STAFF REVIEW of Speed Kings (Xbox)
Monday, July 14, 2003.
Well so far there hasn?t been much excitement in the sport bike department for the Xbox. And speed kings doesn?t help out that department too much its self. However THQ did something with there ver of a crotch rocket racer that you don?t usually see. They take it too the streets and add a little spice and some side saddle brawling for those of you that are Mad Max fans out there. Speed Kings delivers much of what those racing fans were looking for. A few game play issues keep the game from being a "must buy," but when you need to fulfill that arcadey fix; Speed Kings is up for the challenge.
If you have played the MotoGP titles then you?re in luck because it will be a relatively easy to get the hang of the controls here since both titles share the same developers. There are a few new elements of game play introduced into the extreme racing in Speed Kings. First off, tricks can be done by holding the L trigger and pressing a quick button sequence to perform stunts like a handstand or surfing. Next up is a nifty move called ?powerdown? which is done with a flick of the Y button which allows you to slide your bike under obstacles such as semis and fallen trees. Performing tricks and power downs increases the ?powerband? meter, once it?s filled up it can be used with a press of the white button to unleash a nitrous boost to send a cycle topping speeds of 200mph. Without this you will loose trust me.
There are enough elements to distinguish Speed Kings from MotoGP. There are also a couple other gripes I have with this game engine. When I first read about having to avoid the police in Speed Kings I imagined cops on cycles chasing you down with their nightsticks much like in the Road Rash games, but what we get is just random cop cars in place and if you crash into them you get delayed five seconds in the race. Also, there?s a timer in races and you have to meet all the checkpoints in time so you don?t retire early. This gets quite frustrating whenever you don?t get there in time, and the whole timer aspect shouldn?t belong in motorcycle racing games period.
There are a decent amount of game play modes available in Speed Kings most of the good ones will require unlocking. License mode is a great tutorial which will familiarize you with the controls and get you performing tricks in no time. There?s a single race option where you can practice any course that you have unlocked. Most of the stages and bikes are unlocked in ?meets? play where there are six meets, each one consisting of three races. There are optional goals to do in races called ?respect tasks? which range from doing a wheelie for so many consecutive feet to not crashing at all in a race. Points are earned from completing the tasks which go towards respect bikes. Bikes can also be unlocked by getting record times on tracks in time attack mode. There is also a trick attack option where you get sets of five tricks to do in progressively decreasing time limits. Grand Prix is probably the best mode of the bunch but can only be accessed after you unlock all the bikes, it?s where up to four players can play in any race, but with no traffic and even more AI opponents against you.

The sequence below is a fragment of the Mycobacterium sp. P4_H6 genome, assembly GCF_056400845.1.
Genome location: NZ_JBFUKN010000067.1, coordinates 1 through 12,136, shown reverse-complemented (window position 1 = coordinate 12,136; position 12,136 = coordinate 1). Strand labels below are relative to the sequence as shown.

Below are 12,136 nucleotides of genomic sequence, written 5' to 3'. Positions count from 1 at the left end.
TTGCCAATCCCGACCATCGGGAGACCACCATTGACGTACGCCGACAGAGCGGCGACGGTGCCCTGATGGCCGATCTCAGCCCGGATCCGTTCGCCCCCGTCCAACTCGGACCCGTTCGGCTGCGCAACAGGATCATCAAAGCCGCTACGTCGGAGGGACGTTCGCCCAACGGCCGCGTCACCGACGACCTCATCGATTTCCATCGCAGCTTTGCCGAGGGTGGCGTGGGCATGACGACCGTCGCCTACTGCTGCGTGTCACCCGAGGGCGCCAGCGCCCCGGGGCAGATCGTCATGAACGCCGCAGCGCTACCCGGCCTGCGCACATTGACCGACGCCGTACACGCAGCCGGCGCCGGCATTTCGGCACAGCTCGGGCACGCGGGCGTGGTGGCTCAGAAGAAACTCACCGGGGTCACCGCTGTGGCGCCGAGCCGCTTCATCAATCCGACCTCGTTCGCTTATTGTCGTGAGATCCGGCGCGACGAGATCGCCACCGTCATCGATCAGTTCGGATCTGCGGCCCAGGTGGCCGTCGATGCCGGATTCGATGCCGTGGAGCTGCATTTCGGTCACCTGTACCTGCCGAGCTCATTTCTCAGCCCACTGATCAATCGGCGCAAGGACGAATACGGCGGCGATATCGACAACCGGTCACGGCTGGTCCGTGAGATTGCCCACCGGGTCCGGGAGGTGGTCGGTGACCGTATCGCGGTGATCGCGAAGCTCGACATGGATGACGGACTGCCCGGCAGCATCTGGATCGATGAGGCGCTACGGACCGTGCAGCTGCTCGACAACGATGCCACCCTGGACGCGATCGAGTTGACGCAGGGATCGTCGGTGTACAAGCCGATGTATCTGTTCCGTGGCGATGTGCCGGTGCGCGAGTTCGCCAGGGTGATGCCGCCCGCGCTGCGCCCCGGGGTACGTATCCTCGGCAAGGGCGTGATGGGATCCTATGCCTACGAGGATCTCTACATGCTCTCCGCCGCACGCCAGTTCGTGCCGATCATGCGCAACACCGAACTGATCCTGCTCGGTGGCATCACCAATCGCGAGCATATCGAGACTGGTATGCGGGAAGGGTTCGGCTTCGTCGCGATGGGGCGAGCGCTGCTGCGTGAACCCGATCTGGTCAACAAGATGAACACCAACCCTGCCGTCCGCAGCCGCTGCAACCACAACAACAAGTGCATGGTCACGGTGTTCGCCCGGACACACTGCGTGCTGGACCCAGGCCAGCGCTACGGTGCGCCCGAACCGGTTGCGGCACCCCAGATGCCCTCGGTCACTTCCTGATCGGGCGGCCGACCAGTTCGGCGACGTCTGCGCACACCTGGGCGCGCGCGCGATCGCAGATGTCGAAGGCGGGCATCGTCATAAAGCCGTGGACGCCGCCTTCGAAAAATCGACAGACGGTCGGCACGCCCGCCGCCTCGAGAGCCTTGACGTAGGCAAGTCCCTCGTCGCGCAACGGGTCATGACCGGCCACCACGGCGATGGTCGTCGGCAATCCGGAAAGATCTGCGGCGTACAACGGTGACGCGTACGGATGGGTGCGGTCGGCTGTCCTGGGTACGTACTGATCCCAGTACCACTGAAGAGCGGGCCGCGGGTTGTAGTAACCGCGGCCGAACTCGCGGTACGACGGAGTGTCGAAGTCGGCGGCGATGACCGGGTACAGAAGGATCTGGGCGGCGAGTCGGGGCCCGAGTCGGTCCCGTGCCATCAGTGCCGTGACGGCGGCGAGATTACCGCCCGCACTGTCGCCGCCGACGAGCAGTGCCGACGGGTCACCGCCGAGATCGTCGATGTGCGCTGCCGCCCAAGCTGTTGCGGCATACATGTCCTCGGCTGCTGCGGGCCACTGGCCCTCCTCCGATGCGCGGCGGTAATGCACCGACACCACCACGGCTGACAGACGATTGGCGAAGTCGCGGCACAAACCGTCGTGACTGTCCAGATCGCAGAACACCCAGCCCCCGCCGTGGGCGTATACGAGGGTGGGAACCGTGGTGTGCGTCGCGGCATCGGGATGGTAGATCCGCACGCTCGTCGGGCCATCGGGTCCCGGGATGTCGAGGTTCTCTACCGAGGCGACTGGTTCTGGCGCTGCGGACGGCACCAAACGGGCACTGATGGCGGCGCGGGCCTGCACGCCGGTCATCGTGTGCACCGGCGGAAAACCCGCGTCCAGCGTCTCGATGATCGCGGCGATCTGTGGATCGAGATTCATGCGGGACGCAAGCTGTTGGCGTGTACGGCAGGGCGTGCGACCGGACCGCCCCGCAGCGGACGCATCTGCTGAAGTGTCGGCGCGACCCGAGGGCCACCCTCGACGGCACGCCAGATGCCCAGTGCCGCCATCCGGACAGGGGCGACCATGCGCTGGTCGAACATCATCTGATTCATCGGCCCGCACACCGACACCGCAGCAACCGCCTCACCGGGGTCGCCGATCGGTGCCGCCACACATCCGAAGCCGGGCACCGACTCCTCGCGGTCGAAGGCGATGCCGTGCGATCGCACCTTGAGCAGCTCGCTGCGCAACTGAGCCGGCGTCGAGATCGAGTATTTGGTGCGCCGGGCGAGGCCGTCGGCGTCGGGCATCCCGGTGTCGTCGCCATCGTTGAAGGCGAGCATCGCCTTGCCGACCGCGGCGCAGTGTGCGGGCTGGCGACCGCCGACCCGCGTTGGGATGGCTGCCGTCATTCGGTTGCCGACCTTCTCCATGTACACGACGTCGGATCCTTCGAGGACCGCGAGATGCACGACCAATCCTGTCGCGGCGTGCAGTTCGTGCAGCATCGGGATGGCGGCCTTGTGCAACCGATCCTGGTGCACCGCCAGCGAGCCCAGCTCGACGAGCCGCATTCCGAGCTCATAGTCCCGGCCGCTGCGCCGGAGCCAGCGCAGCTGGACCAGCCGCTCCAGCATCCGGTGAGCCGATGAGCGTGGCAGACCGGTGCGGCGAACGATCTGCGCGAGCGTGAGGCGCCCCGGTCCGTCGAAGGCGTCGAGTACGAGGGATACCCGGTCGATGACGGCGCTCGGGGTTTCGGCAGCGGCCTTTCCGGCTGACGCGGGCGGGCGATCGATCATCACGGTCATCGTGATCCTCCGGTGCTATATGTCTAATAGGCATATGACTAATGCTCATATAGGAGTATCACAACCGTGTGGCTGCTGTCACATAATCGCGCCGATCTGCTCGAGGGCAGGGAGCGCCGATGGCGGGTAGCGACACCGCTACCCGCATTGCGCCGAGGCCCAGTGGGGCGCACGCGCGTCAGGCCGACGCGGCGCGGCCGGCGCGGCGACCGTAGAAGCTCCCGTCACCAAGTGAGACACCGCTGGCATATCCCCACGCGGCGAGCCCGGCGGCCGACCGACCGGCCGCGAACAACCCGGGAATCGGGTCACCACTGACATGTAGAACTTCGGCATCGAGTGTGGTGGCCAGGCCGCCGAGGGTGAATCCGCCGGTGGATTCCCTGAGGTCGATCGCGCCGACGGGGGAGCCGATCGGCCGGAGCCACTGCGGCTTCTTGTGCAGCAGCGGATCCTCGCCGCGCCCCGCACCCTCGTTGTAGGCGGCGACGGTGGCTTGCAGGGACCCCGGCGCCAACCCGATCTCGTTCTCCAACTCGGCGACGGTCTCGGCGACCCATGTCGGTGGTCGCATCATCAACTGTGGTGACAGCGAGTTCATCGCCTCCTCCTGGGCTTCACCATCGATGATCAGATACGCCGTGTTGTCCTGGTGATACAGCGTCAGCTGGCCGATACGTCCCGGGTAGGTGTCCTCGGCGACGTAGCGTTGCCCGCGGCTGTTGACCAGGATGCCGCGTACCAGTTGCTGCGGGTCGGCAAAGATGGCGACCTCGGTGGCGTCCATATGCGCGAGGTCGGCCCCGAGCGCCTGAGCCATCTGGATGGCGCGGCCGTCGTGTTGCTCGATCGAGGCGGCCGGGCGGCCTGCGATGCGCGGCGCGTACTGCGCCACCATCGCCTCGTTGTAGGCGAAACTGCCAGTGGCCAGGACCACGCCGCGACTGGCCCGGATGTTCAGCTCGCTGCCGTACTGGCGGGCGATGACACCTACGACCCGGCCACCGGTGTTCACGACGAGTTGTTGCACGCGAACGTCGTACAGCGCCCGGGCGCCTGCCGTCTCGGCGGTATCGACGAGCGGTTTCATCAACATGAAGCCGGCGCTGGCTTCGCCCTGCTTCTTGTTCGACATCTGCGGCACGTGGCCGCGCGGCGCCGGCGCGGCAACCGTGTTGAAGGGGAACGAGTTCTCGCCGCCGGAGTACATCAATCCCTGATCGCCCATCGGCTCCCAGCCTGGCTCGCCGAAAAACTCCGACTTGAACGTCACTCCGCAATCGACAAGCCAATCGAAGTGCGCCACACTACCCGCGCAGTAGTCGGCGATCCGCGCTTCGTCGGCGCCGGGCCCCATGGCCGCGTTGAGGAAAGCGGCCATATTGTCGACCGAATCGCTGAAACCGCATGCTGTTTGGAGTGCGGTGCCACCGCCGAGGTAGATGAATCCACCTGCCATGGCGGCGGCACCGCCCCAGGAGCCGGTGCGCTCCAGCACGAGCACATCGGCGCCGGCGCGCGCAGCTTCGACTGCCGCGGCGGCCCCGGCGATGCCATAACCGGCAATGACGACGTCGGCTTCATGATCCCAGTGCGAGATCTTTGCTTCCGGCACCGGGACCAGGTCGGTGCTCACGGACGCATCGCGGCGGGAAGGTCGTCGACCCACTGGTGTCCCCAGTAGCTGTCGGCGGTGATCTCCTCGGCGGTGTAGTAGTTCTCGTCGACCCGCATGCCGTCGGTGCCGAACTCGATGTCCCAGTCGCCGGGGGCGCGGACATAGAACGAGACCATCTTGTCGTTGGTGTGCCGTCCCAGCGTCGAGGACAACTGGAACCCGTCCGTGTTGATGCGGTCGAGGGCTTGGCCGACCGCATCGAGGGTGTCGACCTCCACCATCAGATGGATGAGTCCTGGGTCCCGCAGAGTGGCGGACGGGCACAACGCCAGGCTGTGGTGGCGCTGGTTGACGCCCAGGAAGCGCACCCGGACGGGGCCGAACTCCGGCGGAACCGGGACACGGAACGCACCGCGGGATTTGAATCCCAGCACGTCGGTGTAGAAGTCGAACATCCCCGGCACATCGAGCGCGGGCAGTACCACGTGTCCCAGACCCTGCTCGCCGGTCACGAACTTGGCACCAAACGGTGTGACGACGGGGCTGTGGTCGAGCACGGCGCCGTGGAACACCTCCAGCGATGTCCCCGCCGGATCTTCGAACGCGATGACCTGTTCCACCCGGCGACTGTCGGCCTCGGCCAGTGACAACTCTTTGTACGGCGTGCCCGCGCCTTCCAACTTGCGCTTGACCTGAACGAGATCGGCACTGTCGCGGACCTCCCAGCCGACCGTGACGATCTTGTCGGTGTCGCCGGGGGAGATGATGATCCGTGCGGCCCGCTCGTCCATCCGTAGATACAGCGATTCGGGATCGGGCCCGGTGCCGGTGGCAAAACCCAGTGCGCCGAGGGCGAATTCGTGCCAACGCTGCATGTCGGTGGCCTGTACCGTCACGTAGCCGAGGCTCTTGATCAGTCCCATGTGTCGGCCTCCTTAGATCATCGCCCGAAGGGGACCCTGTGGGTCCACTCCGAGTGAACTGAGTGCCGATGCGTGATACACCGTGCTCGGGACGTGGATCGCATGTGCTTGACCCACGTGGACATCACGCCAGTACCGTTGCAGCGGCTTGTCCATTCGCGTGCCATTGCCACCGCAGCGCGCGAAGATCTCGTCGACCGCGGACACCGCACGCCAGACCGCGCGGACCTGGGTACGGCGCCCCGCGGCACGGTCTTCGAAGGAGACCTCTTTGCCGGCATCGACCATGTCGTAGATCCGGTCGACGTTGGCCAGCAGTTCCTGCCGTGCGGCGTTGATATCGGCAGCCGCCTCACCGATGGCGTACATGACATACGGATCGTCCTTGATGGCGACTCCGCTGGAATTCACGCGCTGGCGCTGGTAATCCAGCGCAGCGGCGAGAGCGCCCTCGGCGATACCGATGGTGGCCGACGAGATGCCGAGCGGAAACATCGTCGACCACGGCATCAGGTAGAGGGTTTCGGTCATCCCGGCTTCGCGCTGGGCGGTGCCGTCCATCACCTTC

Graphically, Speed Kings looks pretty darn good in an arcady kind of way. All the motorcycles have crisp textures and come off looking like the real deal. The wide array of stages you race on range from the snowy mountains, to the heart of London. The levels look fantastic, and so does all the traffic you interact with. Things that plague most racers such as pop-up and fog are nonexistent. The highlight of the graphics has to be the awesome crashes that occur where you?ll see parts of your cycle flying everywhere once you collide head-on with a vehicle. Also, whenever a power band is activated the screen does this killer blur effect to indicate your rapidly increasing speed.
Speed Kings should have been based around a hard rock style of music, but I?m surprised there wasn?t any licensed music included at all since it seems to be the trend in racing games as of late. Instead there?s an original score of tunes which matches the type of stages the races are held in. There are fast paced rock riffs when blazing through the intense traffic of metropolitans, and laid back country tunes when you?re cruising through the countryside. I don?t know if the developers at Climax were teasing me or what, but the back of box boasts that Speed Kings has custom soundtracks support, but I looked high and low through every menu and couldn?t find it at all in the game. It is quite odd it?s not here considering both MotoGP titles Climax developed supported it.
The sound effects are your usual fare, and if you played the pair of MotoGP titles, then be prepared to experience them all again here. There are a couple decent additions such as the slick effect used when activating power bands and the crashes sound marvelous as well.
Do away with the arcady feel that these games have. You can get that feel for 25 cents at your local arcade in the mall. Make the sport bikes for realistic just like you would a Motocross game.
Overall: 8.0 / 10
Gameplay: 8.0 / 10
Visuals: 8.0 / 10
Sound: 7.0 / 10